Archive | Finance RSS feed for this section

Unite anger that RBS refuses to award staff “fair pay” despite massive bonus announcement for top bankers

23 Feb

Unite, the union representing staff within Royal Bank of Scotland (RBS), has today (Thursday, 23rd February) confronted RBS for failing to offer its workforce a fair pay deal. Talks have broken down following the failure of the bank to make staff a decent pay offer. This comes on the day the bank tells the city it will pay investment bankers a total bonus pot of £390m.

If RBS split the massive bonus pot it is awarding its investment bankers between the 60,000 average bank workers, they would have a real opportunity to pay their household bills and change the life of their family. The bonus pot would give these low paid employees approximately £6,000, which amounts to simply loose change for a city slicker.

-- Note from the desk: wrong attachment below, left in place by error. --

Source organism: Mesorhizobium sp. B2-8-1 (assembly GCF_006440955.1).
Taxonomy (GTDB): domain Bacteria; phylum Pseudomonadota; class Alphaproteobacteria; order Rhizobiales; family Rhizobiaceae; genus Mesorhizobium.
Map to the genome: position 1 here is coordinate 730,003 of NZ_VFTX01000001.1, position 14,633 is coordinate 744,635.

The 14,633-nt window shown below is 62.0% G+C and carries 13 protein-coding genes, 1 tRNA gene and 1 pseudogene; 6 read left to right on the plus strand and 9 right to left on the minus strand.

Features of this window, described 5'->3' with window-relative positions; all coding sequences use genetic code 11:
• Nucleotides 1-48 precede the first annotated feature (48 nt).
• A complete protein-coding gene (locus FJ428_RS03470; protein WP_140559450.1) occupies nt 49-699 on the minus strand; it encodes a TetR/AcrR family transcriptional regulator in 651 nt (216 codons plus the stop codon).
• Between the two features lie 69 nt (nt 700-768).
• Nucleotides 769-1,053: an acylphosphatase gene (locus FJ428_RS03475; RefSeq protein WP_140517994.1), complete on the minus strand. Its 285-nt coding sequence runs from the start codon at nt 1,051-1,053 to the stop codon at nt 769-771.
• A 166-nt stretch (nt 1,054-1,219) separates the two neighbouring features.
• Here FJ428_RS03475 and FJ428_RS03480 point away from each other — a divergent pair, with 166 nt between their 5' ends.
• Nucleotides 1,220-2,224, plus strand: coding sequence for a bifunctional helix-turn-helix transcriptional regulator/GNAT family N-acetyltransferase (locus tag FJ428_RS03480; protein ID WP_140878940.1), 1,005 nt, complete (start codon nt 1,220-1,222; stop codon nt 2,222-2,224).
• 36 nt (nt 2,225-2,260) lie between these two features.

Unite has launched a national campaign amongst RBS staff to inform them that some 28,000 RBS workers will receive no pay rise. Unite is appalled that while RBS can afford to pay large bonuses to city bankers, it refuses to recognise the contribution of the vast majority of the staff.

Unite has written to staff at their home address urging them to make their opposition to the pay offer clear by voting in a pay questionnaire. Workers have expressed to the union that they simply can not afford to pay their bills, travel to work and pay their mortgages, when their employer is in effect giving them a pay cut.

David Fleming, Unite national officer, said: “It beggars belief that this 84 per cent taxpayer backed institution is imposing a pay cut on its hard working frontline staff, while continuing to pay the city bankers ridiculously large bonuses.

“This hypocrisy will infuriate the workforce, who have continued to work under the hardest of conditions. Instead of walking away from pay talks RBS should be reconsidering its derisory pay offer. Unite is now asking its members whether they can accept the deal and are seeking members views on the proposal.

“How does RBS expect staff to accept its claims of poverty and this ludicrous pay offer, when there is clearly enough money flowing into the hands of its top bankers and traders?”

In the massive communication exercise, Unite is contacting RBS staff using posted materials, emails and text messages.